McDonald’s is testing a barista service in some of its restaurants across Britain after discovering that coffee drinkers are its most loyal and frequent customers.
Baristas are already serving customers in outlets at St Paul’s and Oxford Street in London and the trial will soon extend to the East Midlands.
The coffee is the same price as the regular McCafe coffee range, made from the same Arabica beans and served in the same cups.
Branching out: McDonald´s UK and Ireland chief executive Paul Pomroy with a barista at the chain’s Oxford Street branch. (McDonald’s/PA)
Paul Pomroy, McDonald’s UK and Ireland chief executive, said the barista service trial was needed in a bid to keep up with ‘changing customer expectations.’
He said: ‘Coffee has been a key driver of sales and guest count growth; coffee drinkers are our most frequent customers and people may be surprised to know that we are second in this market.
‘To keep pace with changing customer expectations, we are trialling barista-made coffee in some of our London restaurants, and like the rest of our coffee range it is made from freshly ground 100% Arabica beans from Rainforest Alliance-certified farms.
‘Our barista coffee will remain true to the values of McCafe – great tasting, served quickly, simply and at an affordable price. Barista coffee is outperforming projections, so we will soon be expanding our trial to restaurants in the East Midlands.’
It’s coming: Baristas are already serving customers in outlets at St Paul’s and Oxford Street in London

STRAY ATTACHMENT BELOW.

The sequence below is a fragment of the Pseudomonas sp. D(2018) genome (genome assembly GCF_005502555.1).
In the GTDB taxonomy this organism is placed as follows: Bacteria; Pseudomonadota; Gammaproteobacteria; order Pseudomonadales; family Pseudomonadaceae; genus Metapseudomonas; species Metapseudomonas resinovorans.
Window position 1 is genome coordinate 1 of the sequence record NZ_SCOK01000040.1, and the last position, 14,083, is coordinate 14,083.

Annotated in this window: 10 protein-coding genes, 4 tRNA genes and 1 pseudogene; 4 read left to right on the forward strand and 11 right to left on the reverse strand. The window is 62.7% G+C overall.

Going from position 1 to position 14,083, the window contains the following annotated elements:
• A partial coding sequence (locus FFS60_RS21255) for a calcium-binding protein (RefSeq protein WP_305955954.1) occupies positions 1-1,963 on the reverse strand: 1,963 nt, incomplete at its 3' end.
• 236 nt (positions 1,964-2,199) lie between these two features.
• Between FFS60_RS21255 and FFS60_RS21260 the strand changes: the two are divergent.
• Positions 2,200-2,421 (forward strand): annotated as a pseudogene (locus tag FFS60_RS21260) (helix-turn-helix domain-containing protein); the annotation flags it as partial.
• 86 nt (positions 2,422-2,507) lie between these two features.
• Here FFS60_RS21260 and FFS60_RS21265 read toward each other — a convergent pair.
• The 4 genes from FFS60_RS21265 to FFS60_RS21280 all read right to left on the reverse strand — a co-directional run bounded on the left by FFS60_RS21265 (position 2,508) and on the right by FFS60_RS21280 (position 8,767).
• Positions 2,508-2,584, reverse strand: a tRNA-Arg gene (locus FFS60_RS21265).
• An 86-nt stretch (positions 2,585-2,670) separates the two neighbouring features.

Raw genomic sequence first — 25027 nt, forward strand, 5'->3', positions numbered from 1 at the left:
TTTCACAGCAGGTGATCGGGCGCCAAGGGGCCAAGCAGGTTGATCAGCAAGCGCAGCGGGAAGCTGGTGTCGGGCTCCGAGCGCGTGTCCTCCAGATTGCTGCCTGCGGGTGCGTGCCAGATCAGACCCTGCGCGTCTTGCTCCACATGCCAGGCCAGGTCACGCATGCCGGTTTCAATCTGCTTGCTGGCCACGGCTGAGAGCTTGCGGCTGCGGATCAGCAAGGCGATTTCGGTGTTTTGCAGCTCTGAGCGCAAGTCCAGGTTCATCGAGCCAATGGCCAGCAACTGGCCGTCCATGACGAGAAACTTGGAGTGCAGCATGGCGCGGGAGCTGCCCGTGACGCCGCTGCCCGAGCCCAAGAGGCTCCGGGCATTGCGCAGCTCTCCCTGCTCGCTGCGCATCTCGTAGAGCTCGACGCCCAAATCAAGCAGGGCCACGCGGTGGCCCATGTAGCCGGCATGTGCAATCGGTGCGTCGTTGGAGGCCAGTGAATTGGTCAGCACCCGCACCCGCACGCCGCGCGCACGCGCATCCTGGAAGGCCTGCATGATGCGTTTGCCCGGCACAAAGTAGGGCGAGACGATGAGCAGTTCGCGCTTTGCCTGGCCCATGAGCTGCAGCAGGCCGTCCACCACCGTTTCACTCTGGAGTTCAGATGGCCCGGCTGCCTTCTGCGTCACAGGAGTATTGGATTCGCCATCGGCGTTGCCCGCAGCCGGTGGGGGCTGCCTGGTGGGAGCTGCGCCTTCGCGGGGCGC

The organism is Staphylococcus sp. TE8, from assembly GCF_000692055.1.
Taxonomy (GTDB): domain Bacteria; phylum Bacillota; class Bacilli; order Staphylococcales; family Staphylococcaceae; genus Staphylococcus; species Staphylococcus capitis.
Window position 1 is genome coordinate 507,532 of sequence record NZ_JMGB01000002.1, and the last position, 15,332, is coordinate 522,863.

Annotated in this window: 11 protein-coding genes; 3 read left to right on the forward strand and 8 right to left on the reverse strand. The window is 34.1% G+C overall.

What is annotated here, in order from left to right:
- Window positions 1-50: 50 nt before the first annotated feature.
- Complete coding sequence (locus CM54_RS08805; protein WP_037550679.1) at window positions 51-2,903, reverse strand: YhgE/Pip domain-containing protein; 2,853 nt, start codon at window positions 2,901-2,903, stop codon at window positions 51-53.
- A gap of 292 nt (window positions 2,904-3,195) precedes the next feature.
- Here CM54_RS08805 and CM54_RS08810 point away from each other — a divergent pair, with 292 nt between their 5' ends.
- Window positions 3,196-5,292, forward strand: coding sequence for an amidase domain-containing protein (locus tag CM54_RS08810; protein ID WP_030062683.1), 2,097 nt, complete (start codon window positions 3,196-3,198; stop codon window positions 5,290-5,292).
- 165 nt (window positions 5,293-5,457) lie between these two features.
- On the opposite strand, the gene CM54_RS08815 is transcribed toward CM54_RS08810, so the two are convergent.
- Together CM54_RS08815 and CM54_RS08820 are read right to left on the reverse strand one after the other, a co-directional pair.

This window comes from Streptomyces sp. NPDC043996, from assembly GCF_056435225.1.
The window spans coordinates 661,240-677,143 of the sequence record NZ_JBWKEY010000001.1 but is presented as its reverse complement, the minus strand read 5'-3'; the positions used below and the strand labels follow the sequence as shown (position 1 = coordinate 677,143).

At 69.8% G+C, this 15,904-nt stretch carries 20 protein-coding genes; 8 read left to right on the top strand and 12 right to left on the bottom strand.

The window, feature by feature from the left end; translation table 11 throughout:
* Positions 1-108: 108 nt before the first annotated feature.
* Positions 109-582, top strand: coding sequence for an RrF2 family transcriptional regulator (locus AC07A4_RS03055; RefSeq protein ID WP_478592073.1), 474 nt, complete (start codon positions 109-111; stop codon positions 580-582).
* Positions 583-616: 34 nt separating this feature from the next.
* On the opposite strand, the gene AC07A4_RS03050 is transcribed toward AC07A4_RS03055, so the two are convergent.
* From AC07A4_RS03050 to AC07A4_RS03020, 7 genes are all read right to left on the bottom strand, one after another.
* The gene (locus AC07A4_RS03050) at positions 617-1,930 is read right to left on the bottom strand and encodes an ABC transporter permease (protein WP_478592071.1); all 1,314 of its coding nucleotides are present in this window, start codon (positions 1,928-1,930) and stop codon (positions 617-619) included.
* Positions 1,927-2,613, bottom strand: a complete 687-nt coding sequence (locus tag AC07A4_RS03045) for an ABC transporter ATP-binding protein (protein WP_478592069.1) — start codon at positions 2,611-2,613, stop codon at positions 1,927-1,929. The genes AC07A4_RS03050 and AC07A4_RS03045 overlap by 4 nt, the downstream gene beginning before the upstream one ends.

Sales boost: The food giant’s global sales rose by 4% in the second quarter
Earlier today, the US-based fast food giant posted its results for the second quarter. Global sales rose by 4 per cent, with solid like-for-like sales across across all geographical regions, including the UK.
Britain’s appetite, for a quick bite helped drive McDonald’s enjoy a 4.9 per cent increase in international division sales in the quarter, with the unit also seeing a 9 per cent surge in earnings over the three months with currency movements stripped out.
Indeed, Britain and France helped the chain offset slowing US growth, with overall group-wide net income of £1.13billion for the quarter, up from £1.06 billion at the same point a year ago.
Boosted by Britain: Britain and France helped the chain offset slowing US growth
The fast food chain’s revenue fell by 12 per cent to £4.07billion, up from around £4.6billion a year earlier.
McDonald’s currently has 1,270 restaurants across the UK.
Mr Pomroy said: ‘We have enjoyed a strong Q2 performance and together with our franchisees have now delivered 49 consecutive quarters of sales and guest count growth, against a backdrop of increasingly fragile consumer confidence and high street footfall decline.
‘As we enter the second half of the year we must stay laser-focused on doing right by our customers and our people, and continuing to invest for the long term.’
The company said it dished out $2.5billion to shareholders via share repurchases and dividends over the period.
The company’s share price is down 2.24 per cent to $155.35.